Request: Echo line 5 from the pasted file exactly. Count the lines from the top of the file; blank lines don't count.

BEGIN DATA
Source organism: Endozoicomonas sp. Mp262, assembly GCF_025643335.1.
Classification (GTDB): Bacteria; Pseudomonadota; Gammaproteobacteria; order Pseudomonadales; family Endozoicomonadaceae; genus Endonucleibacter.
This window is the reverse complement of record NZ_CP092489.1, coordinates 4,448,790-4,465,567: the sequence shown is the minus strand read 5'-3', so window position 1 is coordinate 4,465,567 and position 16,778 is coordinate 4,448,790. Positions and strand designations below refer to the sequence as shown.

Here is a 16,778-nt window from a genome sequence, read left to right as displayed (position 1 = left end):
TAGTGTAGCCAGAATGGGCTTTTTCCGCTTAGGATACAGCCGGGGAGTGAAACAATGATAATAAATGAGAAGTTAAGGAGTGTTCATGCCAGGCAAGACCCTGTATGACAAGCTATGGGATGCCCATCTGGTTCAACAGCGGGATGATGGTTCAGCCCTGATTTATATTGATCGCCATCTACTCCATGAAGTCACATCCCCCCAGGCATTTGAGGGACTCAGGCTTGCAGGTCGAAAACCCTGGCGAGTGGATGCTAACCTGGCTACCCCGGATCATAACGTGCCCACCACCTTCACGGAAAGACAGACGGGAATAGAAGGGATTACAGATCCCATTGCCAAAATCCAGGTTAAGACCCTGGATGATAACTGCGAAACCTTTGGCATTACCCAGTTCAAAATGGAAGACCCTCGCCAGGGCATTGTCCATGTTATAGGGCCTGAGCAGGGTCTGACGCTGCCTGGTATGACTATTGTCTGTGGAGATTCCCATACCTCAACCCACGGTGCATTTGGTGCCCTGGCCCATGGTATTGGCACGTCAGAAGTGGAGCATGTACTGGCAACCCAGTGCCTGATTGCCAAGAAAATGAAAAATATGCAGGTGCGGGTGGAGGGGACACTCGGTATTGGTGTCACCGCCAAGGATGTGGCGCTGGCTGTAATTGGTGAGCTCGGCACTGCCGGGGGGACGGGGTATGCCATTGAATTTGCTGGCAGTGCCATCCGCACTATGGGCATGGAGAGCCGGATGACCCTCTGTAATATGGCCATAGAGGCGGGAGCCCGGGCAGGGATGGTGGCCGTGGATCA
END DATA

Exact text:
TAGTGTAGCCAGAATGGGCTTTTTCCGCTTAGGATACAGCCGGGGAGTGAAACAATGATAATAAATGAGAAGTTAAGGAGTGTTCATGCCAGGCAAGACCCTGTATGACAAGCTATGGGATGCCCATCTGGTTCAACAGCGGGATGATGGTTCAGCCCTGATTTATATTGATCGCCATCTACTCCATGAAGTCACATCCCCCCAGGCATTTGAGGGACTCAGGCTTGCAGGTCGAAAACCCTGGCGAGTGGATGCTAACCTGGCTACCCCGGATCATAACGTGCCCACCACCTTCACGGAAAGACAGACGGGAATAGAAGGGATTACAGATCCCATTGCCAAAATCCAGGTTAAGACCCTGGATGATAACTGCGAAACCTTTGGCATTACCCAGTTCAAAATGGAAGACCCTCGCCAGGGCATTGTCCATGTTATAGGGCCTGAGCAGGGTCTGACGCTGCCTGGTATGACTATTGTCTGTGGAGATTCCCATACCTCAACCCACGGTGCATTTGGTGCCCTGGCCCATGGTATTGGCACGTCAGAAGTGGAGCATGTACTGGCAACCCAGTGCCTGATTGCCAAGAAAATGAAAAATATGCAGGTGCGGGTGGAGGGGACACTCGGTATTGGTGTCACCGCCAAGGATGTGGCGCTGGCTGTAATTGGTGAGCTCGGCACTGCCGGGGGGACGGGGTATGCCATTGAATTTGCTGGCAGTGCCATCCGCACTATGGGCATGGAGAGCCGGATGACCCTCTGTAATATGGCCATAGAGGCGGGAGCCCGGGCAGGGATGGTGGCCGTGGATCA